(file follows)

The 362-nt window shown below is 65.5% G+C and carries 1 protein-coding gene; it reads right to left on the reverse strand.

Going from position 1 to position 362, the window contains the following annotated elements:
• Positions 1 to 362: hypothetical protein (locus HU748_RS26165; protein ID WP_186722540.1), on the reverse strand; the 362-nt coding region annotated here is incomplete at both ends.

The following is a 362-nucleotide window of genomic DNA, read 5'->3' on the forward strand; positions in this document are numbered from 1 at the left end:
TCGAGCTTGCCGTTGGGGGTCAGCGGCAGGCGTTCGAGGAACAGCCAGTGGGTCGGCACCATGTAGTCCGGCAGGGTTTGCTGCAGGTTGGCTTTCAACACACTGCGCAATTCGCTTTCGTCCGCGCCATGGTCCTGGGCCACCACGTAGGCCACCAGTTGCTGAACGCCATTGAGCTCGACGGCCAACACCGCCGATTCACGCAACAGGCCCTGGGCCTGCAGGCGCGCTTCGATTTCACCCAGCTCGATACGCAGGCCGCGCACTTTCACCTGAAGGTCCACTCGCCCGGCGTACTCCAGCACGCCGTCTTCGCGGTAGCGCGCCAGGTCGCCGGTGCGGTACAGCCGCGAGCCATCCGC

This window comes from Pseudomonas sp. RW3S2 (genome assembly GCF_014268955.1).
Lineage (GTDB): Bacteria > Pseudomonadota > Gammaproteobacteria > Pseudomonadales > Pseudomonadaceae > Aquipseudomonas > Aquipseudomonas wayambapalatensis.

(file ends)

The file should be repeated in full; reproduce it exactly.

The 362-nt window shown below is 65.5% G+C and carries 1 protein-coding gene; it reads right to left on the reverse strand.

Going from position 1 to position 362, the window contains the following annotated elements:
• Positions 1 to 362: hypothetical protein (locus HU748_RS26165; protein ID WP_186722540.1), on the reverse strand; the 362-nt coding region annotated here is incomplete at both ends.

The following is a 362-nucleotide window of genomic DNA, read 5'->3' on the forward strand; positions in this document are numbered from 1 at the left end:
TCGAGCTTGCCGTTGGGGGTCAGCGGCAGGCGTTCGAGGAACAGCCAGTGGGTCGGCACCATGTAGTCCGGCAGGGTTTGCTGCAGGTTGGCTTTCAACACACTGCGCAATTCGCTTTCGTCCGCGCCATGGTCCTGGGCCACCACGTAGGCCACCAGTTGCTGAACGCCATTGAGCTCGACGGCCAACACCGCCGATTCACGCAACAGGCCCTGGGCCTGCAGGCGCGCTTCGATTTCACCCAGCTCGATACGCAGGCCGCGCACTTTCACCTGAAGGTCCACTCGCCCGGCGTACTCCAGCACGCCGTCTTCGCGGTAGCGCGCCAGGTCGCCGGTGCGGTACAGCCGCGAGCCATCCGC

This window comes from Pseudomonas sp. RW3S2 (genome assembly GCF_014268955.1).
Lineage (GTDB): Bacteria > Pseudomonadota > Gammaproteobacteria > Pseudomonadales > Pseudomonadaceae > Aquipseudomonas > Aquipseudomonas wayambapalatensis.